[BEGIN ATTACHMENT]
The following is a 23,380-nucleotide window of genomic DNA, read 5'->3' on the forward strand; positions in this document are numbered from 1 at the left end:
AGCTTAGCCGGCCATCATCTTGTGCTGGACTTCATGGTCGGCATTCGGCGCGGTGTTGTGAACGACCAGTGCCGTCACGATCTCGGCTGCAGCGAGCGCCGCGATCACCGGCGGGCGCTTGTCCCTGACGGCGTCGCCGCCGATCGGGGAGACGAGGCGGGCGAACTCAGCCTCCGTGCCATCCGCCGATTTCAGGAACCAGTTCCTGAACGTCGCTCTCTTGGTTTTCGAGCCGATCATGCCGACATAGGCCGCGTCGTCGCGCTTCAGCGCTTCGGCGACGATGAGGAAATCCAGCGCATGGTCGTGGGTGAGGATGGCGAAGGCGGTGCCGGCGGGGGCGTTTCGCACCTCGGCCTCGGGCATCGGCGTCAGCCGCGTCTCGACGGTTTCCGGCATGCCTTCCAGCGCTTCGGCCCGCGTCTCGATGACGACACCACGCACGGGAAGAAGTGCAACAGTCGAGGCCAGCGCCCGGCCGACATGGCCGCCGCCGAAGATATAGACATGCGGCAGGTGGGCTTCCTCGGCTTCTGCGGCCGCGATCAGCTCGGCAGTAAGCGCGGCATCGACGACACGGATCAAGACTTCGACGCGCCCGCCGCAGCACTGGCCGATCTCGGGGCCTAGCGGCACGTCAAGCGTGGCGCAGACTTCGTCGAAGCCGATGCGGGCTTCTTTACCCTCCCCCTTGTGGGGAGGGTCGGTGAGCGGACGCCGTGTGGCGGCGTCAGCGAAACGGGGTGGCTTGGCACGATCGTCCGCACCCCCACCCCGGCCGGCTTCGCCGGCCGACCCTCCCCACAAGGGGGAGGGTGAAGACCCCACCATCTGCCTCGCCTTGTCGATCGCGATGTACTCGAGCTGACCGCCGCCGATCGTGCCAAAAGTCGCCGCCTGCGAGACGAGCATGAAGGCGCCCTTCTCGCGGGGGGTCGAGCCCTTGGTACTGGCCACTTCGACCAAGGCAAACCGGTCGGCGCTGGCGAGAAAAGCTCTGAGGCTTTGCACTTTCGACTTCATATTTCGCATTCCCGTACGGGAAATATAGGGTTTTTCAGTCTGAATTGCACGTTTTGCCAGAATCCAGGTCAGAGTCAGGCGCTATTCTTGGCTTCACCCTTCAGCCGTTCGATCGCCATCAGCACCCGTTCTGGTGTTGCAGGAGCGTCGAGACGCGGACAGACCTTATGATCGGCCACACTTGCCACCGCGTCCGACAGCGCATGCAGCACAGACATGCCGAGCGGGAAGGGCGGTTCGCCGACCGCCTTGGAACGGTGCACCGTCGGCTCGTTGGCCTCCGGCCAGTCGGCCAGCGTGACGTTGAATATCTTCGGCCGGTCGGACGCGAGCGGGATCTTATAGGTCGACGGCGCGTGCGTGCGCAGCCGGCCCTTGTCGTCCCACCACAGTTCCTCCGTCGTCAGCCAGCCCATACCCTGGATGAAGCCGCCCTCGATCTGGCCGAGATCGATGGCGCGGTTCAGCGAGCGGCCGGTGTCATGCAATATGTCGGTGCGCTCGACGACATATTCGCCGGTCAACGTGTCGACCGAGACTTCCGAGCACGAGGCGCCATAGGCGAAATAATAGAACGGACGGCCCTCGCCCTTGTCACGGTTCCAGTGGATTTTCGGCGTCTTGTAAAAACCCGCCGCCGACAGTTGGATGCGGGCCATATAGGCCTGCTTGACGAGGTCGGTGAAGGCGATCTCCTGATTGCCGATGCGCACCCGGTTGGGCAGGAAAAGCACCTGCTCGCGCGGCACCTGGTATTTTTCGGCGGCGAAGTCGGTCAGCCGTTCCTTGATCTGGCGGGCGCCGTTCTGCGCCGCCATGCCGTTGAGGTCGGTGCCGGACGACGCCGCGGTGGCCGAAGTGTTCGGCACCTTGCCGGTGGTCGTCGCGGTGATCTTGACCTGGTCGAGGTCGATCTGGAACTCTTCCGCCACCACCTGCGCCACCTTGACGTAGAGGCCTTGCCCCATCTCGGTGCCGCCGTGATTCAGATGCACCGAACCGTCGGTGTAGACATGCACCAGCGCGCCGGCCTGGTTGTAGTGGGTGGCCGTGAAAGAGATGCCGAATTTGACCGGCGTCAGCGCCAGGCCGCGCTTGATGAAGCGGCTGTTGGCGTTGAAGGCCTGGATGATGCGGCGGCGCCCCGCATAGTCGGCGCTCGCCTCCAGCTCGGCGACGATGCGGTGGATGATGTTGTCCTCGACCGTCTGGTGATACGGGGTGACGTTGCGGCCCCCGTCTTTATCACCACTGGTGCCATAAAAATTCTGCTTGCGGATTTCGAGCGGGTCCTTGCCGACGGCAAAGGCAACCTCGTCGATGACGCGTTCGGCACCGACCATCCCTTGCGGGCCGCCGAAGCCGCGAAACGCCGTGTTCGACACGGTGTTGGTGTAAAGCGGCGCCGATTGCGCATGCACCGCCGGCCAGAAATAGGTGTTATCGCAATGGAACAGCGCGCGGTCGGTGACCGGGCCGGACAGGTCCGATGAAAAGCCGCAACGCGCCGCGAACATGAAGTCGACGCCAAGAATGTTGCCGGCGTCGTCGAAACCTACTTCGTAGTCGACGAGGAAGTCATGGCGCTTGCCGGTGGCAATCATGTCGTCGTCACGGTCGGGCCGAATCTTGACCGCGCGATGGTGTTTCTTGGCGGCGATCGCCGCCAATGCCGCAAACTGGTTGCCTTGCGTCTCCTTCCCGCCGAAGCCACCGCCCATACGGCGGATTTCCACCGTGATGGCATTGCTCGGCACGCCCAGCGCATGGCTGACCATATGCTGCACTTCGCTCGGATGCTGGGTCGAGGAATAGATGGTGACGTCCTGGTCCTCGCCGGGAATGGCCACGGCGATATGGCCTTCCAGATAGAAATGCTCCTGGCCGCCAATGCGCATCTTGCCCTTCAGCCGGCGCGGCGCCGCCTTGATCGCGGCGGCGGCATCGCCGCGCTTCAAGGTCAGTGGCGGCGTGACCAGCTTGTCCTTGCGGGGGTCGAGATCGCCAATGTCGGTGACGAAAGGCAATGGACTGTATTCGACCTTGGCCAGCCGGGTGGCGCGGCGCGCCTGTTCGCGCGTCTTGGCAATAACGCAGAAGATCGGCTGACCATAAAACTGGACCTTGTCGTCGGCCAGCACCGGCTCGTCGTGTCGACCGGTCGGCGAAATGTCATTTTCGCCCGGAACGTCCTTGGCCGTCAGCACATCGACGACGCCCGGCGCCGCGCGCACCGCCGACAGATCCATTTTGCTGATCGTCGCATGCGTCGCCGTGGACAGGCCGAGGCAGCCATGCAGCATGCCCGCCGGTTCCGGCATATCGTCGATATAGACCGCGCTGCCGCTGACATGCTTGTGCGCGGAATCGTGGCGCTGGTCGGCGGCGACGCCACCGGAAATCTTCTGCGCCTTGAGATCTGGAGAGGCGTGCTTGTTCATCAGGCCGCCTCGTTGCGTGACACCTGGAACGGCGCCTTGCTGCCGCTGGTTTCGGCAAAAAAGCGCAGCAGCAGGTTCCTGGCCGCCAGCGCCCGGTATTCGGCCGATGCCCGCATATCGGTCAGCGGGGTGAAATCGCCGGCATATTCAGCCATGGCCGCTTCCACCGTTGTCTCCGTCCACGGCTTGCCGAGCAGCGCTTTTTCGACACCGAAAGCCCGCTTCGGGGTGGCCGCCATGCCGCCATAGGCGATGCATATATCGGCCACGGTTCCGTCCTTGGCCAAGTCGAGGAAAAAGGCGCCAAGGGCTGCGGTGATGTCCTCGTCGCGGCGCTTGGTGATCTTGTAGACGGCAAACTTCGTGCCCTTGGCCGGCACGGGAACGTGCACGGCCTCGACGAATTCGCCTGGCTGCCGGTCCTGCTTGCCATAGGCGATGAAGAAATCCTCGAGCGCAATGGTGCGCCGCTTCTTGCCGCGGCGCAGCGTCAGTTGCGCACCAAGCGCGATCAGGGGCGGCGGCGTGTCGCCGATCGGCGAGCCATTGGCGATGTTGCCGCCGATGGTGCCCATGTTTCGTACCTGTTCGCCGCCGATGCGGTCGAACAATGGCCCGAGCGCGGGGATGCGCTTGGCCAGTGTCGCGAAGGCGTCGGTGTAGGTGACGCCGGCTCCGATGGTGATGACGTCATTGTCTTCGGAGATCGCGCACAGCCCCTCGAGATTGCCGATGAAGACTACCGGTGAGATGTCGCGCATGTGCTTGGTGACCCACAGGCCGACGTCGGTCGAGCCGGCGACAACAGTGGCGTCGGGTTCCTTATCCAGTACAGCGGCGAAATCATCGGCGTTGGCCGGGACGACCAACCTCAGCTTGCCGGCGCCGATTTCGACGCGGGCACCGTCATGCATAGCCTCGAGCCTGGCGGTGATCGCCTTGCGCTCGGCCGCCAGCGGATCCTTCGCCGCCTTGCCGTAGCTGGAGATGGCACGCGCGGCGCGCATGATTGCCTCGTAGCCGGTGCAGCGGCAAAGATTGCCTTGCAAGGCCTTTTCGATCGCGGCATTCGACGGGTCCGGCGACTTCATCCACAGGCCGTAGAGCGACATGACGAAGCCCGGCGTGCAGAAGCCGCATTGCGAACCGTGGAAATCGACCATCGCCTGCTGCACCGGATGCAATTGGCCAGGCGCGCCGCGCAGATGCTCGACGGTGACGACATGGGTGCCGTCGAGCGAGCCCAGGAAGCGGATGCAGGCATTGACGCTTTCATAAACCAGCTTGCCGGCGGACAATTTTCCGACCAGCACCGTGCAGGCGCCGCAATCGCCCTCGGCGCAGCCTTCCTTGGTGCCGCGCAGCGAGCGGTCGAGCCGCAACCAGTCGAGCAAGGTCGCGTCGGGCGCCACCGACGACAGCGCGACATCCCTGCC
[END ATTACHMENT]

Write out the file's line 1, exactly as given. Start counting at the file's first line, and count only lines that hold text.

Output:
The following is a 23,380-nucleotide window of genomic DNA, read 5'->3' on the forward strand; positions in this document are numbered from 1 at the left end: